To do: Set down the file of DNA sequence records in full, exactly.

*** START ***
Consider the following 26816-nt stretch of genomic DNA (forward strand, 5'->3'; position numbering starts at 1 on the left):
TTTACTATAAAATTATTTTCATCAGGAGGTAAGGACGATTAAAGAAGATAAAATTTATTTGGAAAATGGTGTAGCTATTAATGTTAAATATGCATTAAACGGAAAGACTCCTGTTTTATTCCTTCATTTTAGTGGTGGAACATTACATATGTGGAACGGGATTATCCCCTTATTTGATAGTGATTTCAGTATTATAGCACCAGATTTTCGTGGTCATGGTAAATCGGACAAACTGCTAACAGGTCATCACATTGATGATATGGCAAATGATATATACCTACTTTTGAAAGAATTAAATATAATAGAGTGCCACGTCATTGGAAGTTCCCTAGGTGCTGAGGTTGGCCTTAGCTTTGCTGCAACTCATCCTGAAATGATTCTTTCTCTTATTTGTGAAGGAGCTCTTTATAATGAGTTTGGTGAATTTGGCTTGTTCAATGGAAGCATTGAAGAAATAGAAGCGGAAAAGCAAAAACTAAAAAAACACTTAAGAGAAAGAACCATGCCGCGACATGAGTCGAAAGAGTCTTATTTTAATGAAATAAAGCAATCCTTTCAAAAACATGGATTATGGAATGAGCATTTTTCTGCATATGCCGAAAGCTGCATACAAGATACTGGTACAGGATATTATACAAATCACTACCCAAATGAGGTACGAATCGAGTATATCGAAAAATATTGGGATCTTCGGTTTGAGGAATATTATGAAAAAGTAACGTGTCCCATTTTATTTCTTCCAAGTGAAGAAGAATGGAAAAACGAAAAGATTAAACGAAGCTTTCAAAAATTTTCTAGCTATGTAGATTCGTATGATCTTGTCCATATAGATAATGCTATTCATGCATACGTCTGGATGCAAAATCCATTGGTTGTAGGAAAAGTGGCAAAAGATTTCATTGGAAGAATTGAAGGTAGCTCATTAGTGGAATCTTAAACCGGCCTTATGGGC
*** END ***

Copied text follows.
Consider the following 26816-nt stretch of genomic DNA (forward strand, 5'->3'; position numbering starts at 1 on the left):
TTTACTATAAAATTATTTTCATCAGGAGGTAAGGACGATTAAAGAAGATAAAATTTATTTGGAAAATGGTGTAGCTATTAATGTTAAATATGCATTAAACGGAAAGACTCCTGTTTTATTCCTTCATTTTAGTGGTGGAACATTACATATGTGGAACGGGATTATCCCCTTATTTGATAGTGATTTCAGTATTATAGCACCAGATTTTCGTGGTCATGGTAAATCGGACAAACTGCTAACAGGTCATCACATTGATGATATGGCAAATGATATATACCTACTTTTGAAAGAATTAAATATAATAGAGTGCCACGTCATTGGAAGTTCCCTAGGTGCTGAGGTTGGCCTTAGCTTTGCTGCAACTCATCCTGAAATGATTCTTTCTCTTATTTGTGAAGGAGCTCTTTATAATGAGTTTGGTGAATTTGGCTTGTTCAATGGAAGCATTGAAGAAATAGAAGCGGAAAAGCAAAAACTAAAAAAACACTTAAGAGAAAGAACCATGCCGCGACATGAGTCGAAAGAGTCTTATTTTAATGAAATAAAGCAATCCTTTCAAAAACATGGATTATGGAATGAGCATTTTTCTGCATATGCCGAAAGCTGCATACAAGATACTGGTACAGGATATTATACAAATCACTACCCAAATGAGGTACGAATCGAGTATATCGAAAAATATTGGGATCTTCGGTTTGAGGAATATTATGAAAAAGTAACGTGTCCCATTTTATTTCTTCCAAGTGAAGAAGAATGGAAAAACGAAAAGATTAAACGAAGCTTTCAAAAATTTTCTAGCTATGTAGATTCGTATGATCTTGTCCATATAGATAATGCTATTCATGCATACGTCTGGATGCAAAATCCATTGGTTGTAGGAAAAGTGGCAAAAGATTTCATTGGAAGAATTGAAGGTAGCTCATTAGTGGAATCTTAAACCGGCCTTATGGGC